Article: "The Correct Apron for Maids"
Every housekeeper should realize that the appearance of the maids in her house is an indication of her good taste and management, as they, in a measure, set the standard of the establishment from the moment the door is opened. And it need not be a matter of expense to have them well dressed; it is simply one of judgement in providing the correct things to wear on different occasions.
Simply-made black dresses of challis or mohair with white aprons are generally the most all-around, useful and becoming [flattering] dresses for maids, although a pretty shade of gray may be chosen at the discretion of the mistress. This, however, is something of an innovation and might be considered for special occasions where an extra dress could be afforded…Careful fitting at the waist-line is necessary in the making of becoming aprons, and they should be laundered with very thin starch, but above everything else they should be spotless.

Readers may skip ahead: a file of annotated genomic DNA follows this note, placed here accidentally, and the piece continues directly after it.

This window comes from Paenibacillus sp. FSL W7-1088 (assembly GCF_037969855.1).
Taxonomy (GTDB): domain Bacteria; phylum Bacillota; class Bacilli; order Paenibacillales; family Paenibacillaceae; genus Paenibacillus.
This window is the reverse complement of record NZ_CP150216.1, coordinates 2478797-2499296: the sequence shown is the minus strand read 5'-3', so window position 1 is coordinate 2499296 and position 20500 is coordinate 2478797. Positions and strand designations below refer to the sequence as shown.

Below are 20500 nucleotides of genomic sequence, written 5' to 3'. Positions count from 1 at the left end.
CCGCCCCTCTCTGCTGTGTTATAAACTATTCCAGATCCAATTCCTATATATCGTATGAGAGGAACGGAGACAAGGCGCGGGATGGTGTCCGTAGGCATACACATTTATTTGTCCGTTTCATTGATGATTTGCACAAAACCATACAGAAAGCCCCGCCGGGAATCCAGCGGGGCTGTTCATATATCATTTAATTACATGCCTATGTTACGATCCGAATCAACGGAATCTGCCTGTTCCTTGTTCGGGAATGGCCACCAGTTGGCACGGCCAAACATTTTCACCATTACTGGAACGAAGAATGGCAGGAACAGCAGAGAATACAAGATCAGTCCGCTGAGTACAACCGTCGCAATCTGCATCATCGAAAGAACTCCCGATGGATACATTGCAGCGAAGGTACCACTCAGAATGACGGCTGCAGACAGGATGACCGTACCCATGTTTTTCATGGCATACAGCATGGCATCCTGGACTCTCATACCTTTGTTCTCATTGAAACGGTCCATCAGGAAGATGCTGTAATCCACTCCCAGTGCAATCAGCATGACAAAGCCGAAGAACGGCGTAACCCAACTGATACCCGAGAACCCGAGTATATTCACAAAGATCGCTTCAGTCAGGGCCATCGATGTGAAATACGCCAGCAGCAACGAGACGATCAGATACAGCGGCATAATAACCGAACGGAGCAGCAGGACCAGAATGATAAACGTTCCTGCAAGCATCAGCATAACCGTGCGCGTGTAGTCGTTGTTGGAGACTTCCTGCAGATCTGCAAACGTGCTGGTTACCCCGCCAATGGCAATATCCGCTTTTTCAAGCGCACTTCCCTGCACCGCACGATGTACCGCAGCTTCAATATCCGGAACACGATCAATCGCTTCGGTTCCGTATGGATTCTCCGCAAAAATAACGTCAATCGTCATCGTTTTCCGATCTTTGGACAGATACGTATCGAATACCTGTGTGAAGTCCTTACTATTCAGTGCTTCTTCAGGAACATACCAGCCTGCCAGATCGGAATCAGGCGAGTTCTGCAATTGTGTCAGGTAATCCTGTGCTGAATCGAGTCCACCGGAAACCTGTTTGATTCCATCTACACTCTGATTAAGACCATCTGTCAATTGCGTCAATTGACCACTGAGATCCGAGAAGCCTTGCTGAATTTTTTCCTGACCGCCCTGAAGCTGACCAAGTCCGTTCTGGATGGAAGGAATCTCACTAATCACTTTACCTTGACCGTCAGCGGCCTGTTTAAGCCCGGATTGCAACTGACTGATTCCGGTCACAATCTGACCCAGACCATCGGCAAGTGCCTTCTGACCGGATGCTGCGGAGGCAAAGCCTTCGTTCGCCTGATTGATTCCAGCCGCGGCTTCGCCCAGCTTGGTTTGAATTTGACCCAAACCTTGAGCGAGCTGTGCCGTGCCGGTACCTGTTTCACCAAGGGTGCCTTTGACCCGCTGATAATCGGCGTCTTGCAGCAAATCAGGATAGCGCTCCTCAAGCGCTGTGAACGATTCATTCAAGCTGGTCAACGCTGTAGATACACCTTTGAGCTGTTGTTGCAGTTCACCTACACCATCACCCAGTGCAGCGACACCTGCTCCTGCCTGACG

Questions for Article
- What is the date of this source? Who created it?
- Where was it puslished? Who is the intended audience for this source?
- According to the article, how did wealthy women want the maids they employed to appear? Why do you think they wanted maids to look that way?
- Now imagine that you had to wear a maid uniform. How would you feel dressed like this in public? What tasks might be physically difficult to complete in this uniform?
Activity 2: Comparing Primary Sources